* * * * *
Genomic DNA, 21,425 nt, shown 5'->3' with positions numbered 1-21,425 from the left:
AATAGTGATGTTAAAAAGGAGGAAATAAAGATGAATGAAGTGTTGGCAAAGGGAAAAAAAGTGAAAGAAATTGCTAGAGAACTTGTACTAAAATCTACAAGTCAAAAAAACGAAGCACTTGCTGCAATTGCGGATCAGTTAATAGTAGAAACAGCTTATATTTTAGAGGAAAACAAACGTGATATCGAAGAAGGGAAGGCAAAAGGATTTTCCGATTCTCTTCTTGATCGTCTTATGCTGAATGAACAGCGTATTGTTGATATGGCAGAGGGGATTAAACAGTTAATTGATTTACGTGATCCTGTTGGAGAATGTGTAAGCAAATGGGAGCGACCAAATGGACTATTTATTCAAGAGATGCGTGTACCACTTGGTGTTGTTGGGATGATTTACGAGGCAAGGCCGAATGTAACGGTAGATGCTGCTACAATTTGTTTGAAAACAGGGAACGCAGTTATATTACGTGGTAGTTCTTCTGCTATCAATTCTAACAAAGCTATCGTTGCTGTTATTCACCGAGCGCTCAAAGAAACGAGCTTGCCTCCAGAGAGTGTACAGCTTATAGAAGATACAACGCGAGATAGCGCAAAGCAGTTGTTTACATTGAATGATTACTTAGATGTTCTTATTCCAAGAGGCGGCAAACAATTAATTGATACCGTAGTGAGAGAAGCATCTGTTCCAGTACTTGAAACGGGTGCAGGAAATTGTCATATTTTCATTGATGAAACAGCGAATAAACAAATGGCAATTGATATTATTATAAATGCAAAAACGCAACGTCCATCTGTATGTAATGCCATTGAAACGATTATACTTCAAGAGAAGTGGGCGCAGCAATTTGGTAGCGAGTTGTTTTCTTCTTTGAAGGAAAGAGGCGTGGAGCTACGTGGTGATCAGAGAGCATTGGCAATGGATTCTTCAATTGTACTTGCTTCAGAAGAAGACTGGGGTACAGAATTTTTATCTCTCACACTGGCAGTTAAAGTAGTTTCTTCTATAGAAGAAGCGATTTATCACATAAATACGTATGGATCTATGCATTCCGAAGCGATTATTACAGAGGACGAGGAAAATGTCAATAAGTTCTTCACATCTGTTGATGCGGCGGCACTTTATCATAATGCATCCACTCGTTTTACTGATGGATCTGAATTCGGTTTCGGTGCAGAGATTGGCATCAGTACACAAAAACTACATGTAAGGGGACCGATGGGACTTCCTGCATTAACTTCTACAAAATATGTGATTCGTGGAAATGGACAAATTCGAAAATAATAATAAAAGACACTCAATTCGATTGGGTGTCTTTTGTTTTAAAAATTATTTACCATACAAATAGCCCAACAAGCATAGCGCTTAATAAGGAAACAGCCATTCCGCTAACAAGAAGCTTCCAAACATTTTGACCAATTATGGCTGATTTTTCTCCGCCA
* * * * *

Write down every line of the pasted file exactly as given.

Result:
Genomic DNA, 21,425 nt, shown 5'->3' with positions numbered 1-21,425 from the left:
AATAGTGATGTTAAAAAGGAGGAAATAAAGATGAATGAAGTGTTGGCAAAGGGAAAAAAAGTGAAAGAAATTGCTAGAGAACTTGTACTAAAATCTACAAGTCAAAAAAACGAAGCACTTGCTGCAATTGCGGATCAGTTAATAGTAGAAACAGCTTATATTTTAGAGGAAAACAAACGTGATATCGAAGAAGGGAAGGCAAAAGGATTTTCCGATTCTCTTCTTGATCGTCTTATGCTGAATGAACAGCGTATTGTTGATATGGCAGAGGGGATTAAACAGTTAATTGATTTACGTGATCCTGTTGGAGAATGTGTAAGCAAATGGGAGCGACCAAATGGACTATTTATTCAAGAGATGCGTGTACCACTTGGTGTTGTTGGGATGATTTACGAGGCAAGGCCGAATGTAACGGTAGATGCTGCTACAATTTGTTTGAAAACAGGGAACGCAGTTATATTACGTGGTAGTTCTTCTGCTATCAATTCTAACAAAGCTATCGTTGCTGTTATTCACCGAGCGCTCAAAGAAACGAGCTTGCCTCCAGAGAGTGTACAGCTTATAGAAGATACAACGCGAGATAGCGCAAAGCAGTTGTTTACATTGAATGATTACTTAGATGTTCTTATTCCAAGAGGCGGCAAACAATTAATTGATACCGTAGTGAGAGAAGCATCTGTTCCAGTACTTGAAACGGGTGCAGGAAATTGTCATATTTTCATTGATGAAACAGCGAATAAACAAATGGCAATTGATATTATTATAAATGCAAAAACGCAACGTCCATCTGTATGTAATGCCATTGAAACGATTATACTTCAAGAGAAGTGGGCGCAGCAATTTGGTAGCGAGTTGTTTTCTTCTTTGAAGGAAAGAGGCGTGGAGCTACGTGGTGATCAGAGAGCATTGGCAATGGATTCTTCAATTGTACTTGCTTCAGAAGAAGACTGGGGTACAGAATTTTTATCTCTCACACTGGCAGTTAAAGTAGTTTCTTCTATAGAAGAAGCGATTTATCACATAAATACGTATGGATCTATGCATTCCGAAGCGATTATTACAGAGGACGAGGAAAATGTCAATAAGTTCTTCACATCTGTTGATGCGGCGGCACTTTATCATAATGCATCCACTCGTTTTACTGATGGATCTGAATTCGGTTTCGGTGCAGAGATTGGCATCAGTACACAAAAACTACATGTAAGGGGACCGATGGGACTTCCTGCATTAACTTCTACAAAATATGTGATTCGTGGAAATGGACAAATTCGAAAATAATAATAAAAGACACTCAATTCGATTGGGTGTCTTTTGTTTTAAAAATTATTTACCATACAAATAGCCCAACAAGCATAGCGCTTAATAAGGAAACAGCCATTCCGCTAACAAGAAGCTTCCAAACATTTTGACCAATTATGGCTGATTTTTCTCCGCCA